September 10th was our chance to go say goodbye to Frenchy Martin, who died on Friday. The idea was to collect Pat Patterson and drive from Montreal to Quebec City for a NSPW wrestling show, where Pat could sell his autobiography. Pat was reluctant to go at first — yet another card after 50 years in the business — but with the chance of seeing Frenchy for a final time, then he had to go.

We arrived at Frenchy’s hospice and met with Rick Martel. Frenchy was the best friend and tag team partner of Rick’s old brother Michel. When Michel died suddenly in Puerto Rico, Frenchy became like a brother to Rick. So it was important for Rick to go and see Frenchy as many times as he could.

Pat Laprade, Frenchy Martin and Bertrand Hebert in September.

Frenchy was waiting for us, sitting in his wheelchair, smoking a cigarette (why quit at this point, right?!). He looked better than we could have imagined. He was tanned, and hadn’t lost too much weight since the last time we saw him. He was also dressed like a champ, smiling and so happy to see old friends. That wrestling brotherhood can be very beautiful to witness on occasion.

The next 30 minutes were simply pure magic. Rick, Pat and Frenchy started to tell one story after another. Most of them ended with a huge laugh, but unfortunately, we can’t write about all of them here!

Frenchy was a known joker in the business. It wasn’t about doing pranks or ribs. It was about doing something to get a laugh out of the guys. He was always entertaining the boys, especially at airports.

There are two classic scenes for which he’s famous for among his peers. Frenchy would come close to the baggage carousel, in motion to pick up his suitcase and he would take a big bump on the carousel, head-over-feet! He’d then stay on it and make the full run on his back, making sure along the way that all the boys had first row seats to the spectacle. Once he’d get his luggage, he would open it a little, then fall in the alley with his suitcase bursting open. What was in it? A giant dildo that would make anyone blush! Frenchy would just excuse himself to everyone in sight, trying to put that enormous thing back in his suitcase.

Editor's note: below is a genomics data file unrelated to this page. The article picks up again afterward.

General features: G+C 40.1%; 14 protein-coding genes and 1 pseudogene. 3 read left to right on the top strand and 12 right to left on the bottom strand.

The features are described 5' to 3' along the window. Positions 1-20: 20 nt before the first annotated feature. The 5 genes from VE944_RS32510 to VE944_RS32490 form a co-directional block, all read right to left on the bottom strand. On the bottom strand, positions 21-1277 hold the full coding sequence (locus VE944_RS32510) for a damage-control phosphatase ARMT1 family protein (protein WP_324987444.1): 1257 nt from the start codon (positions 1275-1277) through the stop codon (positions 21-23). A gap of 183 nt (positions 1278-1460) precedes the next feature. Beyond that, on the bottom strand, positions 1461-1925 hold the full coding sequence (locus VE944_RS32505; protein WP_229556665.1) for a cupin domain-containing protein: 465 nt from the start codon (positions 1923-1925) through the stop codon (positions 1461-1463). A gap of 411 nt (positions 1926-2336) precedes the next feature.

Rick and Pat said that the boys often waited for Frenchy to do his show. It was part of life on the road. He was a true performer, in and out the ring.

Talking about life outside the ring, Frenchy once decided to make a joke to someone visiting a friend of his. He took a big knife, turned it upside down and sliced that person’s arm. Frenchy thought it was a regular knife. Little did he know, it actually was a double sided knife! The poor guy was pouring blood! Never to be seen again, he stayed away from Frenchy for the rest of his life, thinking he was just some crazy, crazy man! Of course, everyone else there ended up laughing about the whole thing.

Frenchy was not only a joker but also a mercenary. And it wasn’t only a gimmick, as in his tag team with Michel Martel. He meant business.

The Killer Bees once booked wrestlers on a tour in Asia for a promoter there. The shows were only drawing 400 fans in some much larger venues. Fearing the guys would get stiffed on payoffs, Frenchy started to buy custom-made suits from a friend of the promoter against his future earnings from the tour. After all, wrestlers need to be dressed like professionals. After a few suits, Frenchy decided to ask for advances, $500 per shot. Well, after the tour was over, the boys went to Frenchy to ask him if he would join them to hire a lawyer and sue the promoters. And in typical Frenchy fashion, he answered that he actually got paid, that he was not interested and that he was leaving for the airport! Nobody got paid for that tour. Nobody but Frenchy, of course!